Skeedeen Phase 6-6


Skeedeen, a 1987 24' Crosby Striper


Project Schedule:  September 2020 – November 2020

Project Scope:  Hull paint; faux wood finish and relettering on transom; brightwork maintenance and other TBD

Project Complete:  144.25 Total Hours

Begin Daily Project Logs

October 1, 2020

Skeedeen Phase 6-6


With a short day in the shop around other commitments, I focused first on the through hull patches.  After a light water-wash and scuff with sandpaper on both sides of the epoxy-filled holes, I skimmed all areas with a thickened epoxy mixture to fill minor voids and wet out the surfaces before installing fiberglass patches inside and out–two layers in, three layers out.

To provide clear access to the transom for prep and painting, I had to remove the swim platform, which was secured at its inboard edge with three angle brackets to the transom, and three supports running from the bottom of the hull to the outboard end of the platform.  The platform was secured to these six locations with screws through the brackets and into the teak, so removal of the platform itself was straightforward.

The tubular support brackets proved to be simply screwed into the hull laminate at the bottom edge of the transom, so these were easy to remove as well.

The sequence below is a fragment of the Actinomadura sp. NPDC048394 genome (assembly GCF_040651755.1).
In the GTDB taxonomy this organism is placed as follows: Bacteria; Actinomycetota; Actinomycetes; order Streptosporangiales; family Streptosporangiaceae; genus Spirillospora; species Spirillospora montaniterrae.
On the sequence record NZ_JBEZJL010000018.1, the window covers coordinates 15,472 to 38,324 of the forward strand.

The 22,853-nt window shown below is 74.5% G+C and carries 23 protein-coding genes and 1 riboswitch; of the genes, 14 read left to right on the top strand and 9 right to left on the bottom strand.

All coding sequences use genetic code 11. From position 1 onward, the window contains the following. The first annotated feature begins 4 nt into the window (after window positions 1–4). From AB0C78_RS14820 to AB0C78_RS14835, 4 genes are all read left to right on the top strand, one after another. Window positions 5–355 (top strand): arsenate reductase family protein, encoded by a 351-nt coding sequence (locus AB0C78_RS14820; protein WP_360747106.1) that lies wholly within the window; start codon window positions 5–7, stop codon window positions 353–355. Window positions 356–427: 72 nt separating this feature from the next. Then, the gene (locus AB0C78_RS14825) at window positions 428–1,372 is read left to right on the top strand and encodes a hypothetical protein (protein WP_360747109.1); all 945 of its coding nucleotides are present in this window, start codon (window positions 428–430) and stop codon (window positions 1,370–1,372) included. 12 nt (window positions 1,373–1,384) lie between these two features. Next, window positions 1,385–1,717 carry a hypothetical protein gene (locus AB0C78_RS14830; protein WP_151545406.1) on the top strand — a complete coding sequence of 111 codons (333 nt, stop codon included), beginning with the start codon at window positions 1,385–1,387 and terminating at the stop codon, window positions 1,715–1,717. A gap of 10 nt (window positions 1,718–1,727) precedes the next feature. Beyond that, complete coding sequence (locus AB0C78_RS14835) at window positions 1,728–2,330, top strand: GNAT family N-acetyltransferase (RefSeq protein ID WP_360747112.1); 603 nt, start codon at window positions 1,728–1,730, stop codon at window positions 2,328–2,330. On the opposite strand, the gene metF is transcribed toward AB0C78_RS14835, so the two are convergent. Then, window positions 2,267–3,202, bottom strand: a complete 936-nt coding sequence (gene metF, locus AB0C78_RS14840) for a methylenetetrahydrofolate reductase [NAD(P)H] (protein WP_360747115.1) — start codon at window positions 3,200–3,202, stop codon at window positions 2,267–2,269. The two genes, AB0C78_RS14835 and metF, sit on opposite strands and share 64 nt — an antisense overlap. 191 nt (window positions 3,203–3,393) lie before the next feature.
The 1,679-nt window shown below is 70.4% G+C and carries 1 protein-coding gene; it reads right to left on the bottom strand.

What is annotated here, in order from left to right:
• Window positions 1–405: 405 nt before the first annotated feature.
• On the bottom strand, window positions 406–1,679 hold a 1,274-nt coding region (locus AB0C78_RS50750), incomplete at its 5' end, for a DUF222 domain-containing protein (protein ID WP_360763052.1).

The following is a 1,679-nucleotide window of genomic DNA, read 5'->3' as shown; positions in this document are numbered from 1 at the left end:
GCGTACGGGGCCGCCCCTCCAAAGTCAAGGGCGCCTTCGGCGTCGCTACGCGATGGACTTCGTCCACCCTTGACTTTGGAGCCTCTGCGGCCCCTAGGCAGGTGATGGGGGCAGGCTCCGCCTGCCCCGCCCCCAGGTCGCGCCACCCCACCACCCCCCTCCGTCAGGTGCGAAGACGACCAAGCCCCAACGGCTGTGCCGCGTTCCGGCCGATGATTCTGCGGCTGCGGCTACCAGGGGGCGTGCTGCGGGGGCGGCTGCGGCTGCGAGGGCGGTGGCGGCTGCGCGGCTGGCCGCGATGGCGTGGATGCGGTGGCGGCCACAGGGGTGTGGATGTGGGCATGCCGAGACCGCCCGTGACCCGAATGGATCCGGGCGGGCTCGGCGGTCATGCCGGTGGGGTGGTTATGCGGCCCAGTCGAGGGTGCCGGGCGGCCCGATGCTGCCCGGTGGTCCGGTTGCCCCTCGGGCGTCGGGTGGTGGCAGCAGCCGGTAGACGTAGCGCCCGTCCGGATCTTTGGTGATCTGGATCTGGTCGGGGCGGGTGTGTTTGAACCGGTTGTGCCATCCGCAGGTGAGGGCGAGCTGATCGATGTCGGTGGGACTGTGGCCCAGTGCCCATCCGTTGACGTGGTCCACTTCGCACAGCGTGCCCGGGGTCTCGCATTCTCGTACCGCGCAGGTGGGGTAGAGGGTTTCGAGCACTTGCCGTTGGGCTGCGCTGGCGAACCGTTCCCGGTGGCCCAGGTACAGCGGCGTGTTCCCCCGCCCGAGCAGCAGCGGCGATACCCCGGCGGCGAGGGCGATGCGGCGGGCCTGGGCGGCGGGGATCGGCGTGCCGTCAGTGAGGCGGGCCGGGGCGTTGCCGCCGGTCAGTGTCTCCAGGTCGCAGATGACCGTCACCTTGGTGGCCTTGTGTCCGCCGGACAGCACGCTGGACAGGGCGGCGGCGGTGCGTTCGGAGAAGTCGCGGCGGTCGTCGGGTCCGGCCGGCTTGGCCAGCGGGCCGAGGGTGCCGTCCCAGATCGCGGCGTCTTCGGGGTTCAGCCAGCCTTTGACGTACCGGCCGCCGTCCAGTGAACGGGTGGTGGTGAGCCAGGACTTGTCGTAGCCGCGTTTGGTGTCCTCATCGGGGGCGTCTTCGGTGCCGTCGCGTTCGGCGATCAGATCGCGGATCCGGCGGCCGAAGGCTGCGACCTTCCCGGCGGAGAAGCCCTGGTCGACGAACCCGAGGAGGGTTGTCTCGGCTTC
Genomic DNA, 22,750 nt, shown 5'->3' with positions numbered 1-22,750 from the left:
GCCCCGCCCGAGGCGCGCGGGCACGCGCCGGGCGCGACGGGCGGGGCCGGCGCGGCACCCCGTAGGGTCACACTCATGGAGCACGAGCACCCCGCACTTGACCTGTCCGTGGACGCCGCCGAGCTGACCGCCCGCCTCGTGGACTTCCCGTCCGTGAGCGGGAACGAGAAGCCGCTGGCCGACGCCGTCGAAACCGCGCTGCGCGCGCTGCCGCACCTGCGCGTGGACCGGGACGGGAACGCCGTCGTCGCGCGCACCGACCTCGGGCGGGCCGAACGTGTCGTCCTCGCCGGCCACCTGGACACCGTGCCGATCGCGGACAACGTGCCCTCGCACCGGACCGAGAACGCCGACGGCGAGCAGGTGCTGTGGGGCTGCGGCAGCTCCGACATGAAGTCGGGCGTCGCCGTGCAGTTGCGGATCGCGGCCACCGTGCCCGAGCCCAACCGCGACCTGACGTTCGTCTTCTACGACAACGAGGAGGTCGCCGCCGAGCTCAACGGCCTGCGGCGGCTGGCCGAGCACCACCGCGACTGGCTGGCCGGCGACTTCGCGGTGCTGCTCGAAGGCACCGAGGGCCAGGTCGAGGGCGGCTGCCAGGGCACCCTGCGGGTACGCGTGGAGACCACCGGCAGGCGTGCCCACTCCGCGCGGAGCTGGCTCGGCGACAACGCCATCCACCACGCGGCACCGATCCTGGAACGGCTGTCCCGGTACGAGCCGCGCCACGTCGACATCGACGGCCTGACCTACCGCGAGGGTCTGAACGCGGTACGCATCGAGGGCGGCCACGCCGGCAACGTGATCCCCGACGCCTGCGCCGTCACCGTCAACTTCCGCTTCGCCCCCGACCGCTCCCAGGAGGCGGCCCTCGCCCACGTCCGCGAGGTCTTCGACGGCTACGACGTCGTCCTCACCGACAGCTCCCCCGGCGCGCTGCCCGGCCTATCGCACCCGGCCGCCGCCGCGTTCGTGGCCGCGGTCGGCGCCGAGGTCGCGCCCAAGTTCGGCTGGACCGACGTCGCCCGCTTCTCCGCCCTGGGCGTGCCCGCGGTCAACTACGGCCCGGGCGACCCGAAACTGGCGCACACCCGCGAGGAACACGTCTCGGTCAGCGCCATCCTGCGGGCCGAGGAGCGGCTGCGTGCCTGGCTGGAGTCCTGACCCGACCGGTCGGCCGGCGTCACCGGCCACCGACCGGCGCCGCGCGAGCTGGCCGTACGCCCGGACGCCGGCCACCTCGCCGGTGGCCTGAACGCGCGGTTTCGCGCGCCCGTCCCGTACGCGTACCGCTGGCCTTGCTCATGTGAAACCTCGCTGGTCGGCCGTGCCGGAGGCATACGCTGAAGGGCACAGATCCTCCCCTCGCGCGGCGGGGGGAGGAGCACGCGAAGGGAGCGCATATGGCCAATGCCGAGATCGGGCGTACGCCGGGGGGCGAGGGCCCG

However, the upper brackets were throughbolted, not unexpectedly, but access might prove to be something of a challenge, particularly on the outboard brackets.  From inside, there was no direct access to the transom here:  the only existing access was through a deck hatch on each side, but unfortunately these hatches were located several feet forward of the transom, too far a reach for me.  The centerline hatch was closer to the transom and I expected that I could get to the fasteners for the midships bracket without issue.  It was apparent from inspecting the brackets that they’d not been removed the last time the boat was painted, somewhere around 15 years earlier, so they’d been in place since original construction.  I’d assess their removal more in the immediate future.

While in the area, I removed the rubber exhaust flapper, which was secured with a substantially rusted hose clamp–which fortunately succumbed to screwdriver pressure despite its appearance.  The flapper itself was in good condition and would be reused later, though with a new clamp to hold it in place.

Total time billed on this job today:  2 hours

0600 Weather Observation:  48°, clear.  Forecast for the day:  Sunny, 70°